Sometimes people need to have a stool, but the timing is socially inappropriate, or they are ashamed to have it in a public place. While staying away from the occasional toilet is not dangerous, people who do so may experience constipation or more serious complications.
People who are reluctant to go to the toilet too often may begin to lose the urge, which can lead to intestinal incontinence. Other people may suffer from constipation. Constipation can be very unpleasant and can lead to more serious problems. In this article, we discuss the risks associated with stool retention.
We don’t have to get used to holding back
It is not dangerous to hold the stool once in a while. Sometimes people are not near the toilet or find themselves in a situation where it is inappropriate to go to the toilet. Others are too shy or shy to make a need in a public place and prefer to wait until they return home.
According to a published article, children suffering from constipation may develop a habit of retaining stool to avoid painful stools. Some children may stick to their stools if exercising on a potty seems too difficult.
When people develop bowel retention behaviors, they put their health at risk. People should have stool when their body signals the presence of stool in the rectum. Although timing is not always appropriate, doctors recommend performing stool as soon as the urge arises.
why is it bad?
Avoiding bowel movements can lead to constipation. When this happens, the lower intestine absorbs water from the stool, which accumulates in the rectum. Feces containing less water are more difficult to evacuate because they harden. In more severe situations, this behavior can lead to incontinence or cause serious problems such as stool obstruction (when hard, dry stool gets stuck in the colon or rectum) or gastrointestinal perforation (a hole in the wall of the gastrointestinal tract). ).
Stool retention can also cause dilation or stretching of the rectum. If a person loses sensitivity inside the rectum, called rectal hyposensitivity, episodes of incontinence can occur. The author of the 2015 study suggests that increased fecal burden in the colon can increase the number of bacteria and create long-term inflammation in the colon. This inflammation may increase the risk of colon cancer. Research also suggests an association between stool retention and appendicitis and hemorrhoids.
Children and stool retention
They involuntarily cough at the birth of a baby. When a child begins to go to the potty, they will learn to exercise the need at a socially acceptable time and, if necessary, contain excrement. An older study suggests that potty learning complications occur in about 2-3% of children.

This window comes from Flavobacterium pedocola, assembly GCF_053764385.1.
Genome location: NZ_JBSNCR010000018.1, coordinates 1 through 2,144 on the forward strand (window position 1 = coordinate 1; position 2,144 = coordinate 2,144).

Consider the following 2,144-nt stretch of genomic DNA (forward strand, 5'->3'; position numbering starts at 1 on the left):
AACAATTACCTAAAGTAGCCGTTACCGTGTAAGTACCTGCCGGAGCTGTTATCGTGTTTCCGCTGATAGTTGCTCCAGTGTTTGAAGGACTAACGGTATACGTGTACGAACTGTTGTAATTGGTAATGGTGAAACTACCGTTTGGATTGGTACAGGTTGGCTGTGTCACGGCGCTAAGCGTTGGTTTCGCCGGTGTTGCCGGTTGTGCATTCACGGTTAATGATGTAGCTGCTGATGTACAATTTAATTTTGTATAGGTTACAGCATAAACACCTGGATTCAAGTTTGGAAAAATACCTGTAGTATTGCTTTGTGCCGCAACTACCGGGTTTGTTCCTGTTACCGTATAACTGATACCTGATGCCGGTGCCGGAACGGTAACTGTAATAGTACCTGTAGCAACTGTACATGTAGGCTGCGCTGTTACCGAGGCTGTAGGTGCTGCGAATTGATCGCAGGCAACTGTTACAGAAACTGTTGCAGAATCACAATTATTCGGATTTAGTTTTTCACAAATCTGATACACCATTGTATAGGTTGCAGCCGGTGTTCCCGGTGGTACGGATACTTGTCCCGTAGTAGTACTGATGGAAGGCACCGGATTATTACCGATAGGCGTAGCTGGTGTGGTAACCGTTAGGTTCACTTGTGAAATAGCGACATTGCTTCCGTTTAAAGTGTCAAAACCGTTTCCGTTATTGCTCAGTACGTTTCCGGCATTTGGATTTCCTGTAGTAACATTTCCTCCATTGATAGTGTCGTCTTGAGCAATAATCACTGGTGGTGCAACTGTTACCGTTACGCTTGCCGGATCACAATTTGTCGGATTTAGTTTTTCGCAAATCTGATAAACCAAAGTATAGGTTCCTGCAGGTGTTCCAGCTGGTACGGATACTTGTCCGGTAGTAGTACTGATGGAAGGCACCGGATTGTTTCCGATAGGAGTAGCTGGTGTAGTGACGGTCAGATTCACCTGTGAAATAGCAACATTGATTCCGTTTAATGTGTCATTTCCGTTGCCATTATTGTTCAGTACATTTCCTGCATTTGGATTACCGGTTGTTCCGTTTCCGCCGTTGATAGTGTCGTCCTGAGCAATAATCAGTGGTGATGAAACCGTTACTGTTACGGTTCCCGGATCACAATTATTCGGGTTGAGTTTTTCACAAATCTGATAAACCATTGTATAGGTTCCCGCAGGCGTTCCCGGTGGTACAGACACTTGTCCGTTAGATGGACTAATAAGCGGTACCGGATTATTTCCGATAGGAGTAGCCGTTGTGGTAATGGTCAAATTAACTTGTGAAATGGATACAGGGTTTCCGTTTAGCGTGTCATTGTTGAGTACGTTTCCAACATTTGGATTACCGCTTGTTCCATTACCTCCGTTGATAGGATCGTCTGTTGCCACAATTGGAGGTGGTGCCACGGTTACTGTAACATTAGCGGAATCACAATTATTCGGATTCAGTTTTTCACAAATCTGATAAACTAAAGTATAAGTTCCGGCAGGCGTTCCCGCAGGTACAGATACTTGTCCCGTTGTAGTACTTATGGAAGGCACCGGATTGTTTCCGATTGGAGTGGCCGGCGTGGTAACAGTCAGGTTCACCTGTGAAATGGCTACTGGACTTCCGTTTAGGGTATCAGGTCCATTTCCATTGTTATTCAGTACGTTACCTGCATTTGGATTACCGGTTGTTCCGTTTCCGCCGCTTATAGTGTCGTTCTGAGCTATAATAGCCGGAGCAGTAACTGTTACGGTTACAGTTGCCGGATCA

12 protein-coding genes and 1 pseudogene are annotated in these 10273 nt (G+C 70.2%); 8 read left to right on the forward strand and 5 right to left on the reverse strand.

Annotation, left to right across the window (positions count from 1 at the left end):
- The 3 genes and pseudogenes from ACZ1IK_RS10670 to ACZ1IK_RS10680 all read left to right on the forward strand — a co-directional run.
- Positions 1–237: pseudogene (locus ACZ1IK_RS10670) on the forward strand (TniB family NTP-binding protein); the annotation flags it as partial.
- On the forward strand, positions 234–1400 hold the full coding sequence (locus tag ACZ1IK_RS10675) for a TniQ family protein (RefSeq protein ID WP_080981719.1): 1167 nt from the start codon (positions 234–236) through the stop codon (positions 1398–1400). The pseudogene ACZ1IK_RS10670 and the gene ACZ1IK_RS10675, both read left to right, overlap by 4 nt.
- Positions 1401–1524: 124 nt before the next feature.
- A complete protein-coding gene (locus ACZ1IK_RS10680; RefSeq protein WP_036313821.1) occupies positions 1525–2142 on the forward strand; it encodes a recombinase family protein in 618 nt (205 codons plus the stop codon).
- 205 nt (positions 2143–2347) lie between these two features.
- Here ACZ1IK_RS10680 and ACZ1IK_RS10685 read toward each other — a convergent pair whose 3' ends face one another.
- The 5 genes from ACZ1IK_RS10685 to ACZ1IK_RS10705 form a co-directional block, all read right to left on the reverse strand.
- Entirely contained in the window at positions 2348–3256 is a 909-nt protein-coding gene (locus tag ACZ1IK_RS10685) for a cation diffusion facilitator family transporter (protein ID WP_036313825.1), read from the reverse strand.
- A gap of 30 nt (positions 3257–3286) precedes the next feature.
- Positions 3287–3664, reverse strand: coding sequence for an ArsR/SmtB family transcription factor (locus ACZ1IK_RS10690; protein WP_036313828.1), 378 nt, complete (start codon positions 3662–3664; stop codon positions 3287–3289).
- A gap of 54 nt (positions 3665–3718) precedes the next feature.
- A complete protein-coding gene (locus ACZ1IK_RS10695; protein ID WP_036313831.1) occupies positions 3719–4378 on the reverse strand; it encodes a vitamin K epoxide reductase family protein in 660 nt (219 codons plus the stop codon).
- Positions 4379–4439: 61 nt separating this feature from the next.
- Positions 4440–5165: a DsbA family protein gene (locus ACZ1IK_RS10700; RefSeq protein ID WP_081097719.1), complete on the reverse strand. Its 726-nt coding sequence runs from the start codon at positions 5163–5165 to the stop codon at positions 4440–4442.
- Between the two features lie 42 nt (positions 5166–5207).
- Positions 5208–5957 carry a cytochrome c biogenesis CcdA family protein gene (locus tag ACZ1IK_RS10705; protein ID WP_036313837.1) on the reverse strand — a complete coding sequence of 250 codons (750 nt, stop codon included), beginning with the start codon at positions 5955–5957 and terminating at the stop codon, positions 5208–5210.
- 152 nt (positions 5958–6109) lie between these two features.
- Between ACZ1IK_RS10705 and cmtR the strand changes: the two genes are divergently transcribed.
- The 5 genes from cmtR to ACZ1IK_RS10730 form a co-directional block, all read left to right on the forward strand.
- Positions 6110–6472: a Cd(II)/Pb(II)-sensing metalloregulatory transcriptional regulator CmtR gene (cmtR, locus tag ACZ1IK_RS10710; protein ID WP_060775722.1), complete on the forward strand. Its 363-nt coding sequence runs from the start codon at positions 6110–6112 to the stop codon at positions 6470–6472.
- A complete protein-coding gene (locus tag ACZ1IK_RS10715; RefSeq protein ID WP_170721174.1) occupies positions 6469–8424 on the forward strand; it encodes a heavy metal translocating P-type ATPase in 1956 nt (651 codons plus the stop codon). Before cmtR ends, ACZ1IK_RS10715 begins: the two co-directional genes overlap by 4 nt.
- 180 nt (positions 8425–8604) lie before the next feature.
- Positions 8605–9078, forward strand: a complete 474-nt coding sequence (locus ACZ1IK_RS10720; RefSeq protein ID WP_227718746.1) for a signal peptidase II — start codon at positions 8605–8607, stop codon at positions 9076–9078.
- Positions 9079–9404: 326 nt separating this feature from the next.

Some children may hold stools after constipation. Remembering painful stools can lead to stool rejection. If the baby continues to retain stool, the lower part of his colon will accumulate until it is full. With repeated restraint, the child may lose rectal sensations, leading to irregularities in his urge to do so. When the rectum is full, softer stools may begin to flow around the accumulated stool. With reduced sensitivity, the child may cough involuntarily.
How long will we last without defecation?
The intestinal regime varies from person to person. Some people have stool every two days, others have it several times a day. The frequency of stool depends on a person’s age and diet, but most people cough one to three times a day.
Changing the emptying schedule may indicate constipation. These changes are subject to individual differences. For example, in people who usually have stools every three days, normal, well-formed stools that occur once a week may not require medical attention. People should have stool when their body signals the need for stool. If the timing is inappropriate, try to empty it as soon as possible.
There have been reports of extreme cases in which stool retention due to constipation or physical exertion has led to serious complications. In another example published in BMJ Case Reports, a man was paralyzed on one leg and suffered from abdominal compartment syndrome (a life-threatening condition resulting from increased pressure in the abdomen) due to severe constipation.
When to consult a doctor
Although it can be difficult to monitor the progress of a young child’s stool, parents or caregivers should consult a pediatrician if they see signs of stool retention in the child. A pediatrician can help them teach their child the right behaviors and toileting habits.
People who suffer from constipation because they regularly hold their stools can consult a pharmacist on how to prevent constipation. Pharmacists can recommend the most suitable over-the-counter laxatives. When a person loses a rectal feeling, he needs medical help.
People may delay bowel movements because the timing is socially inappropriate or because they are not close to the bathroom. Occasional detention is not dangerous, but if it becomes a habit, it can have health consequences. Constipation is common in people who hold back. Children who have suffered from constipation sometimes develop this restraint behavior to avoid the pain associated with hard stool excretion. In the most severe cases, people who chronically retain stool may lose the urge to have stool or develop severe bowel complications.
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